Around the time of the budget, I heard quite a lot of talk about the economy returning to its pre-crisis level this year. If the OBR’s forecasts are right, growth in 2014 should see the economy making up the GDP lost in 2008 and 2009.
But that is about the only sense in which the economy could be said to be getting ‘back to normal’. The UK has more people now than it did in 2007 so, as the ONS reported yesterday, GDP might be getting close to where it was before the recession but per capita GDP still has a long way to go.
The OBR reckons it will be 2017 before pre-recession per-capita GDP is restored. (See page 40 of the Economic and fiscal outlook.)
Even this may be an unduly optimistic way of looking at things though. After previous recessions the economy has not only restored lost GDP. Eventually, it has returned GDP to the level it would have been at had growth stayed on trend.
The UK economy has grown at an average of 2.6 percent since 1948. After each recession, a post-recession boom has compensated to the extent that the 2.6 growth trend has been restored. In other words, it takes the economy back to where it would have been had growth ticked along at 2.6 percent and the recession had never happened. It’s a bit like a train speeding to make up for lost time after a delay.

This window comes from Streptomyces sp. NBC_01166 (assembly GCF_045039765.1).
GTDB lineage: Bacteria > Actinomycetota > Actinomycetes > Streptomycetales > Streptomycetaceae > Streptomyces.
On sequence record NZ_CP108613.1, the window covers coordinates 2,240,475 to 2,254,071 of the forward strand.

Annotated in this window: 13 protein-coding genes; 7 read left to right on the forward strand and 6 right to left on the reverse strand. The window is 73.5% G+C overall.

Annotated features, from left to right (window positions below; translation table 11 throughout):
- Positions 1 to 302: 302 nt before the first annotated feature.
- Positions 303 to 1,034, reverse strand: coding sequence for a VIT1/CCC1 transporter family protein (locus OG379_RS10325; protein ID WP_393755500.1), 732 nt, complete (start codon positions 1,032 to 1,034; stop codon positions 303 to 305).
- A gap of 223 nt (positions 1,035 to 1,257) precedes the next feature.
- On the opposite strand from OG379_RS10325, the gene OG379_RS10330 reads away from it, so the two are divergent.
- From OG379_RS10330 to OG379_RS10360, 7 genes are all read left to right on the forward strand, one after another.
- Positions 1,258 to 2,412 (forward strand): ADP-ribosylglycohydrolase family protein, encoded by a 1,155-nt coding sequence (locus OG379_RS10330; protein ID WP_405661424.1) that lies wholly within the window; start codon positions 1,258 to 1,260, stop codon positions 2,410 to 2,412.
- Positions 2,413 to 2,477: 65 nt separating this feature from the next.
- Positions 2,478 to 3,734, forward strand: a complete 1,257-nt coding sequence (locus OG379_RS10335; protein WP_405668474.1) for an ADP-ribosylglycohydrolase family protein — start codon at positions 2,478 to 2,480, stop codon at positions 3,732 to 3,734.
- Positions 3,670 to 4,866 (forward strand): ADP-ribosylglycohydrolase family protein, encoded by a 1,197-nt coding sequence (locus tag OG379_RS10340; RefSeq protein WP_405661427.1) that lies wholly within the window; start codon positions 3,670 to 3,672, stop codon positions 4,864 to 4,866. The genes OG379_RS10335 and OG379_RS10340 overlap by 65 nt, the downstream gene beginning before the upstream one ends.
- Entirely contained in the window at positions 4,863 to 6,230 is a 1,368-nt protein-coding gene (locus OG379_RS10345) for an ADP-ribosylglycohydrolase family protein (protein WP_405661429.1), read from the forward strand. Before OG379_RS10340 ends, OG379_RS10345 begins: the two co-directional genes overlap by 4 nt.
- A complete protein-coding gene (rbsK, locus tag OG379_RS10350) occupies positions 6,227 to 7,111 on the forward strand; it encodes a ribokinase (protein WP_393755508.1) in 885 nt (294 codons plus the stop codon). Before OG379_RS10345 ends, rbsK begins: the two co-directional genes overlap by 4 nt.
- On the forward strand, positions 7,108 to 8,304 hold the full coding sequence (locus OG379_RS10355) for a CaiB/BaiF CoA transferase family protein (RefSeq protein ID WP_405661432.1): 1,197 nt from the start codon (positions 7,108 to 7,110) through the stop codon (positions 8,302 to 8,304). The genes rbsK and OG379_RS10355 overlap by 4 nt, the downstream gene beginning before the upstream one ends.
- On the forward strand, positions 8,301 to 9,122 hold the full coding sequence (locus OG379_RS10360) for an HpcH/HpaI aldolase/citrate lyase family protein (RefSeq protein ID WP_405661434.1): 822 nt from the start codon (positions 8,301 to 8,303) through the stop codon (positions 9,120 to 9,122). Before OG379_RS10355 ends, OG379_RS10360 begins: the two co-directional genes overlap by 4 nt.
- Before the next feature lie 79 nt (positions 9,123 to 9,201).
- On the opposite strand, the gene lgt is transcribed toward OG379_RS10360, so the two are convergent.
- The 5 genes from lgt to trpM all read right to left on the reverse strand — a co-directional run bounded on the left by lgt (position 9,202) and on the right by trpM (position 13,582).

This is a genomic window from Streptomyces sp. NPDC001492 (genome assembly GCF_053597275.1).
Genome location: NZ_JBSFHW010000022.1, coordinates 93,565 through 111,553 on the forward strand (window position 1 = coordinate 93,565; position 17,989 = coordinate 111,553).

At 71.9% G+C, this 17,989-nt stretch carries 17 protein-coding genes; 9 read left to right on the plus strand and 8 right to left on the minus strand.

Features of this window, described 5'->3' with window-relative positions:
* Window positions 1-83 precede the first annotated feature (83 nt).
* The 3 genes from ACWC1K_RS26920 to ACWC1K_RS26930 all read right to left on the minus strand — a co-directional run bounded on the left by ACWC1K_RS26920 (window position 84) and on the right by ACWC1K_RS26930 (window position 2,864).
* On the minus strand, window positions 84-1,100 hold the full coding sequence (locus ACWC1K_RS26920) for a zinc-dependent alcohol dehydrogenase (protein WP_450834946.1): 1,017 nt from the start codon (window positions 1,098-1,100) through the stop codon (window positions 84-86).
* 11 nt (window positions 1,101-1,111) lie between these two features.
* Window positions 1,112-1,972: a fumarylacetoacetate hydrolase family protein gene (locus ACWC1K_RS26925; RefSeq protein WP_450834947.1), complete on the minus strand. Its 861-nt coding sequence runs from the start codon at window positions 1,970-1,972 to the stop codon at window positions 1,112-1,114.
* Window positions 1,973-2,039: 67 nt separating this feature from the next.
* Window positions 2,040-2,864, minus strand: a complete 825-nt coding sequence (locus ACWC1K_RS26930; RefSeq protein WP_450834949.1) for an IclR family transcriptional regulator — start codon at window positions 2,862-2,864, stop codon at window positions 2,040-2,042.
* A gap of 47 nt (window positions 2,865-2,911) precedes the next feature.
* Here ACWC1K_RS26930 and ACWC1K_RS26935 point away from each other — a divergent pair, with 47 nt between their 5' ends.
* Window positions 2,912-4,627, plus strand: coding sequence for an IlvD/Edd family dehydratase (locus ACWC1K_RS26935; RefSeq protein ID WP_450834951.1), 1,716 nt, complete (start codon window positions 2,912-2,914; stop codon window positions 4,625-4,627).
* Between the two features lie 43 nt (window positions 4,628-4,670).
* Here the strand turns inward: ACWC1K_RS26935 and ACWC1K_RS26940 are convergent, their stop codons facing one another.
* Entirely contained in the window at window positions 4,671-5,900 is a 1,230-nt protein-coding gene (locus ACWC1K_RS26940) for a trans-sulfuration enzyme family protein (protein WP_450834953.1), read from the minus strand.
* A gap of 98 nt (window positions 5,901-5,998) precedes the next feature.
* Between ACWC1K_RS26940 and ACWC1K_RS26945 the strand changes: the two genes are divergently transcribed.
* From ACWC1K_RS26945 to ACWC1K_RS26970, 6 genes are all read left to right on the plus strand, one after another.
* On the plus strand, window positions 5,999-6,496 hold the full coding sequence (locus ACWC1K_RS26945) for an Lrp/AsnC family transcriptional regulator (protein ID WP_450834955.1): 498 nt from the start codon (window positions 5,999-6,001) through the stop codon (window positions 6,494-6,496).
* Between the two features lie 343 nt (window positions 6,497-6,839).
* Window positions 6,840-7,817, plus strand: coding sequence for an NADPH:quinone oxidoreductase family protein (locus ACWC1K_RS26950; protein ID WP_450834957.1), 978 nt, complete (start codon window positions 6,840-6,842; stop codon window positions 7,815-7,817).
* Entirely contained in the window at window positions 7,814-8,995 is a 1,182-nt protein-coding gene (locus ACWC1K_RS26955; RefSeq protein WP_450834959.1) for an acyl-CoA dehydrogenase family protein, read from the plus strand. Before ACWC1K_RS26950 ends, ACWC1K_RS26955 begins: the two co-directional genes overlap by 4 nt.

This chart from the Resolution Foundation shows how long it has taken for the economy to make up for lost ground and return to trend growth after each recession.
The damage from the 1980s recession was recovered within nine years, that of the 1990s downturn was recovered within six.
According to the OBR’s growth projections, though, the GDP drop from the 2008-09 recession was so severe and the subsequent recovery will be so weak, that the economy will not get back to trend growth. Or, to put it another way, trend growth is now well below 2.6 percent.